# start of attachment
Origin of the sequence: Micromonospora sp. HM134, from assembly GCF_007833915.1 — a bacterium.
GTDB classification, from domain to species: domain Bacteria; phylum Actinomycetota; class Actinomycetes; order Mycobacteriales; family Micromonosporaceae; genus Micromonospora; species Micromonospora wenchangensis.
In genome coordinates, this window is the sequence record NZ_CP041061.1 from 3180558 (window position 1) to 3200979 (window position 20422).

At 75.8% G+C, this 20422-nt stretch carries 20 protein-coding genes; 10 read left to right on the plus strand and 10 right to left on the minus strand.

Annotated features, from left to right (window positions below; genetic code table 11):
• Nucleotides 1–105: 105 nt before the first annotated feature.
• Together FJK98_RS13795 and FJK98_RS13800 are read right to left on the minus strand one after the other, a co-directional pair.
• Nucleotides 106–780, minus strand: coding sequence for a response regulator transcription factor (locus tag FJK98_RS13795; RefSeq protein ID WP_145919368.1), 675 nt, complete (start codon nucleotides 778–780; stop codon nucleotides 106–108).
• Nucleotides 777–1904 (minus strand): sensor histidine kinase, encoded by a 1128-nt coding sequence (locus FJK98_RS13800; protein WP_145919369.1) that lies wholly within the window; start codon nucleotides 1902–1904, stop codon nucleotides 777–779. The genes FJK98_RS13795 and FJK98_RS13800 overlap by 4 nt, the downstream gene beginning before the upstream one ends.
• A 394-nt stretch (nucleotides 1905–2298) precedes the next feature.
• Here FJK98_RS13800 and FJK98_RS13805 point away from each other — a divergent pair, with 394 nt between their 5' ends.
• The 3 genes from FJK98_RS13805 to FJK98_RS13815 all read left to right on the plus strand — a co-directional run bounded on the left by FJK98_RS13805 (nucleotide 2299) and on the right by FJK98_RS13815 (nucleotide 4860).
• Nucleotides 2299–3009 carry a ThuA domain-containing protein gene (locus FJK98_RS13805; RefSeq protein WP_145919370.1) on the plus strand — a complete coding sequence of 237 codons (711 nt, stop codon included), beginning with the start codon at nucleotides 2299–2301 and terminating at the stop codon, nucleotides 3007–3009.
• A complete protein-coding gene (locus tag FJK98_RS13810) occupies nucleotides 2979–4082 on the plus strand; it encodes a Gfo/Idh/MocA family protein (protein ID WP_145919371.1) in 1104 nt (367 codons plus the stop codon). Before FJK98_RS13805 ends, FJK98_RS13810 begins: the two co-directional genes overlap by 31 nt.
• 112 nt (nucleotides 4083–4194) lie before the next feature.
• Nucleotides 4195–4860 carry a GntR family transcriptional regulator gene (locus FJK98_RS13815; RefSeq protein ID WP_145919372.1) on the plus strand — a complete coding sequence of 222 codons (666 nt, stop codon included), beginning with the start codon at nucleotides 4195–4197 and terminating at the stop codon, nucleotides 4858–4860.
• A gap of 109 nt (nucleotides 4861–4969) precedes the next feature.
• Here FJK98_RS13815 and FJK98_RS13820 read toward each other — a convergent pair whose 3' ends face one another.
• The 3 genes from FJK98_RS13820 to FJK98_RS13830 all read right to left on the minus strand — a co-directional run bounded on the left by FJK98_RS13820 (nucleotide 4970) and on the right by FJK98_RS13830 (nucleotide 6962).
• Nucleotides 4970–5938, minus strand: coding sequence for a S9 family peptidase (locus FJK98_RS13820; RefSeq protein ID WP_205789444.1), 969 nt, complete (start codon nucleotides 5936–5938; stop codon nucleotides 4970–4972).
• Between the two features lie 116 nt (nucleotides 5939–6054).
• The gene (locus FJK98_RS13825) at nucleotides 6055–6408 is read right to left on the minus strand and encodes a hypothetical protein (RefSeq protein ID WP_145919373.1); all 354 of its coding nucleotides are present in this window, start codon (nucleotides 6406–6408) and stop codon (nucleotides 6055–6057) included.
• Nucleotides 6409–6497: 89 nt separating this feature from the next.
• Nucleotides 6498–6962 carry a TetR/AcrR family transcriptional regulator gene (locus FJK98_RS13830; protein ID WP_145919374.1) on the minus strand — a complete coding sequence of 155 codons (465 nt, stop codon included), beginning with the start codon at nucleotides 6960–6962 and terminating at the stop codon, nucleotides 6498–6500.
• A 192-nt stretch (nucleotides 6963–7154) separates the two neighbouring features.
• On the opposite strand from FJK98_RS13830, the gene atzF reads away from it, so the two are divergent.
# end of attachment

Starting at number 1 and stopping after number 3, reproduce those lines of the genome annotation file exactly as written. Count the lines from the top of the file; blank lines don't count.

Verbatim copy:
Origin of the sequence: Micromonospora sp. HM134, from assembly GCF_007833915.1 — a bacterium.
GTDB classification, from domain to species: domain Bacteria; phylum Actinomycetota; class Actinomycetes; order Mycobacteriales; family Micromonosporaceae; genus Micromonospora; species Micromonospora wenchangensis.
In genome coordinates, this window is the sequence record NZ_CP041061.1 from 3180558 (window position 1) to 3200979 (window position 20422).